The idea works like this: before an abandoned building is torn down, crews salvage all the materials they can get from it – like wood – and keep it out of landfills. At the same time, they give the people who live in those neighborhoods the job of doing that. “It gives you a new sense of your community,” said Baltimore native Kobe Bland, who works at Brick and Board. “You start to view your community a little different because you see the potential of what could be.” What started out as the “Baltimore Wood
Because of the Upfront Carbon emissions from building, groups like the World Green Building Council have suggested that we have to “question the need to use materials at all, considering alternative strategies for delivering the desired function, such as increasing utilisation of existing assets through renovation or reuse.” They also noted that we have to “prioritize materials which are low or zero carbon, responsibly sourced, and which have low lifecycle impact in other areas.”
New Zealand Ecolabelling Trust general manager, Francesca Lipscombe, says the new ecolabel could be a game changer for the construction industry. She is pictured at the Waitakere Refuse and Recycling Centre with Auckland Council manager of waste solutions Parul Sood.
The Environmental Choice label would differentiate C&D service providers from each other by their environmental impact and mark those who were top providers and demonstrated best practice around waste minimisation and reduction.
EcoSet is a non-profit company working on a better behind-the-scenes for the production and event industries. Operating in Los Angeles, New York, Minneapolis and other cities, EcoSet redirects used sets, props and more to people in need including schools, nonprofits, theaters, filmmakers, artists and makers.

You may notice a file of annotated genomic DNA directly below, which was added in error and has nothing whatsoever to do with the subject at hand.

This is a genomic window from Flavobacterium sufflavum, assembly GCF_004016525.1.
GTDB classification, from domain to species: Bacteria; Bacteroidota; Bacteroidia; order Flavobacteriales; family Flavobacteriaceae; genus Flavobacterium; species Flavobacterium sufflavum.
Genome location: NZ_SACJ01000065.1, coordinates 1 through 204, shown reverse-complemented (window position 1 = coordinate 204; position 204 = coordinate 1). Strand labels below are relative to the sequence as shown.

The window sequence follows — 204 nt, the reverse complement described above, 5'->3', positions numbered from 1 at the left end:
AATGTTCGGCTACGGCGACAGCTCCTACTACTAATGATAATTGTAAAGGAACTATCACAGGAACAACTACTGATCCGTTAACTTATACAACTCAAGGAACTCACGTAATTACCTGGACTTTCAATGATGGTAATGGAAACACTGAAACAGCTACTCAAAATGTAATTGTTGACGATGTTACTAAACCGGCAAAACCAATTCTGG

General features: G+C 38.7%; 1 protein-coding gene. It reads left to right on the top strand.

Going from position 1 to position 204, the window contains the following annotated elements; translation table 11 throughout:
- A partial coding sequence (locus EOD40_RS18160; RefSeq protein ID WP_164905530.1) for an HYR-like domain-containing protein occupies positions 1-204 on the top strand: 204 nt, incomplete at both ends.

The Great Hive Mind is a striking installation made from reclaimed scaffolding poles. It contains an observation hive which is home to a colony of around 25,000 bees expected to rise to more than 50,000 by next summer.
The Graham, Anderson, Probst and White-designed building occupies a high-profile site along the Chicago River. Getty Images/iStockphoto
“The power house could have a tremendous future if we encourage something creative and clever,” Miller explains. “It takes imagination and a sensitive approach to rethink these kinds of buildings. London’s Tate Modern museum is in a former power house that sat empty for years. The Union Station property isn’t on that same scale, but it’s still an important and rare example of Art Moderne architecture in Chicago.”
The rich heritage of denim spans centuries. Convinced that we were able to do something new, we drew inspiration from the techniques and processes involved in modern composite engineering and by infusing layers of denim fabric with a carefully selected resin, we have created Solid Denim.
Chelsea Pickett, Stardust’s business development manager, says the growth of metro Phoenix makes it challenging to keep up with construction demands, but more people participating in the reuse movement could ease the pressure. (Photo by Megan Marples/Cronkite News)
A 2015 Environmental Protection Agency fact sheet on construction and demolition waste found more than 545 million tons of debris ended up in landfills every year, even though 75% of those materials had the potential for reuse.